Despite decent coverage in the music press, and flirtations with various record labels, commercial success ultimately eluded Donnelly and his cohorts. However, their impact and the legacy of the scene that spawned them isn’t something that can be measured in record sales.
On one level it was a series of ‘had to be there’ moments, where a relatively small group of Cork people latched onto something new and created an original space in their often staid city. On another, it simply was about getting together with friends and having fun to some great, great music.
At the very least, Donnelly left a legacy of fine song titles, among them ‘Knocknaheeny Shuffle’, ‘There’s A Fish On Top Of Shandon Swears He’s Elvis’ and the EP ‘Him Goolie Goolie Man, Dem’.
Along the way he also helped unleash the quirky originality that became a feature of the Cork music scene. “He gave the rest of us permission to be loopy,” fellow singer Mick Lynch reflected in later years.
Elvera Butler remembers Donnelly with affection, and is also among those who feel Cork also benefited from not being so plugged into the mainstream like the bigger urban centres of Dublin and Belfast. “That was a good thing in terms of a music scene being created. When the kids started forming bands they were much more creative; they didn’t need to adhere to what was happening,” she says.
Unfortunately this golden period was not to last. Tighter regulations and higher insurance premiums in the wake of the Stardust fire tragedy would hasten the end of the Downtown Kampus in 1981.
Cork’s economy was also stagnating, and bands could barely find places to play or rehearse. National politics was dominated by crooked Charles Haughey and bitter sparring had already begun between the Church-dominated old guard and emerging progressive elements of Irish society. As Cathal Coughlan says: “The time seemed right for getting out.”
By the mid-80s many of Cork’s youth would join Elvera, Ricky, Donnelly and the Microdisney singer on the emigration boat to England. It really was the end of an era, and would take some years for the city’s cultural stars to align again.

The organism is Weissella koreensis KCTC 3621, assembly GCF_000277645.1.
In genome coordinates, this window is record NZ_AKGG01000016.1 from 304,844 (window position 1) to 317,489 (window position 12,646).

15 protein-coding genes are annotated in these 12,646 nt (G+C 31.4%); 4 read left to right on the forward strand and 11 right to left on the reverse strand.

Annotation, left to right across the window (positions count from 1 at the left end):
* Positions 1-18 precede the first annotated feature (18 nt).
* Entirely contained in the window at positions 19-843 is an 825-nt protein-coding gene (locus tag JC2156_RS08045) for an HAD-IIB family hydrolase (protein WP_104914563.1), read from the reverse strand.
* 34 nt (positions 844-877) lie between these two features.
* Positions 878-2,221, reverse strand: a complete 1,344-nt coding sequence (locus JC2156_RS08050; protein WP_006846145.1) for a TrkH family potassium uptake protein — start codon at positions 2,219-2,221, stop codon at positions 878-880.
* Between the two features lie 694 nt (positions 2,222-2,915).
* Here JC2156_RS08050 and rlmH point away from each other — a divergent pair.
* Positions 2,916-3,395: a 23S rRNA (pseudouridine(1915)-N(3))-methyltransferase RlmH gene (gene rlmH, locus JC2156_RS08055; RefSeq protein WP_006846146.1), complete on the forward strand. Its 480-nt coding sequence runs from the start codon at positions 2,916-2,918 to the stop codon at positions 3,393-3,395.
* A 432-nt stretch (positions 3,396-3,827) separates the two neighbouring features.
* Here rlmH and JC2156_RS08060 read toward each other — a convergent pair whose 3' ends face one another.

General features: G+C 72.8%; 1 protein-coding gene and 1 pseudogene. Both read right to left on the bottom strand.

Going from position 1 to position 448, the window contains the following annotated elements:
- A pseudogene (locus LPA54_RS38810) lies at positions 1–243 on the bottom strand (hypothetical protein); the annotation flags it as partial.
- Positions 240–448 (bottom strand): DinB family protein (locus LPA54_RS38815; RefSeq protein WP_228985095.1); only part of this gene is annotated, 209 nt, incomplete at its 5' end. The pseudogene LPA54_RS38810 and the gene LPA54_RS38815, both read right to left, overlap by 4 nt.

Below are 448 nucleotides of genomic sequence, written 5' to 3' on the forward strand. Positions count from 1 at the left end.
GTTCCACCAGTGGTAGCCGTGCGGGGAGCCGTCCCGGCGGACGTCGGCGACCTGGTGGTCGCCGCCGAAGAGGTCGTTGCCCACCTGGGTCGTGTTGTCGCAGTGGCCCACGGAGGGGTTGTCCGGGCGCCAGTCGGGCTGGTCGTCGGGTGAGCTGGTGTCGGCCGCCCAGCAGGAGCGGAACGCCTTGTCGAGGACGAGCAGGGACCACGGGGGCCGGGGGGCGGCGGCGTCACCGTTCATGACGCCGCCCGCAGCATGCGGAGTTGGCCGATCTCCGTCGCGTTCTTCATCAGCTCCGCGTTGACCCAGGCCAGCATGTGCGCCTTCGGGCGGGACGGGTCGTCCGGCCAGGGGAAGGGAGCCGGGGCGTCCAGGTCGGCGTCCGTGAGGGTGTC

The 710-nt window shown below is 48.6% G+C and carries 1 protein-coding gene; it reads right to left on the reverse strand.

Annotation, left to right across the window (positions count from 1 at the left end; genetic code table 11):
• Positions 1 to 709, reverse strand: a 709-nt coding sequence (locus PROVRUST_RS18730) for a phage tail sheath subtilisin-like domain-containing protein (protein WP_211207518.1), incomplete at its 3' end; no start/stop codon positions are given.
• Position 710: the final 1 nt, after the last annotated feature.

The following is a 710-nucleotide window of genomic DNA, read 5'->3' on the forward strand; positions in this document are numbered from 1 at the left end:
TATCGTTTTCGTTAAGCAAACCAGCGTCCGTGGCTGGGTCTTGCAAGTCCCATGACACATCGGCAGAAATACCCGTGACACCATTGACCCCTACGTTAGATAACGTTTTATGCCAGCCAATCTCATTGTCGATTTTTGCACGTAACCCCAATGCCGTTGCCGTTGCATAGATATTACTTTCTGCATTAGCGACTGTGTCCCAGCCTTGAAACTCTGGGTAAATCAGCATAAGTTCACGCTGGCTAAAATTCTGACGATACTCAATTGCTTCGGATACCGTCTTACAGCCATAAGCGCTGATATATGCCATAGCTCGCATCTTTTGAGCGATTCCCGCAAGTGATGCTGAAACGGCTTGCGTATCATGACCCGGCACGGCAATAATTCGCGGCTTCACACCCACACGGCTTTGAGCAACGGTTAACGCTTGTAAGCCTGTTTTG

Elvera Butler: Thurles woman at the fulcrum of much of what went on in Cork at the time. Organiser, mentor and still fondly spoken of by Arc veterans. Afterwards ran events at the Ritzy in Brixton with her late partner Andy Foster. Now based in Dublin where she still has a hand in the music business.
Mick Lynch: Douglas lad who worked in the Arc and also played in bands with the likes of Cathal Coughlan and actor Liam Heffernan (Blackie in Glenroe). Had some success on the UK indie scene in the late 1980s with Stump, a group who continued the tradition of Cork quirkiness. Now back in his hometown, Lynch has been involved in various performance projects, including Dowtcha Puppets.
Giordaí Ua Laoghaire: Accomplished guitarist from Ovens who played with Nun Attax and Microdisney. Some say his guitar sound influenced the Edge, but Ua Laoghaire himself is wary of the story. Currently living in Berlin, it isn’t surprising, given his experimental tastes, that he plays with a trio who combine electronic music with sean nós and French traditional songs.
Joe O’Herlihy: Downtown Kampus soundman who helped build the venue’s stage from wooden packing cases from the Ford car factory. Recruited by U2, he has led the Cork mafia — also including Arc regulars Tom Mullally and Sammy O’Sullivan — at the heart of the band’s crew for decades.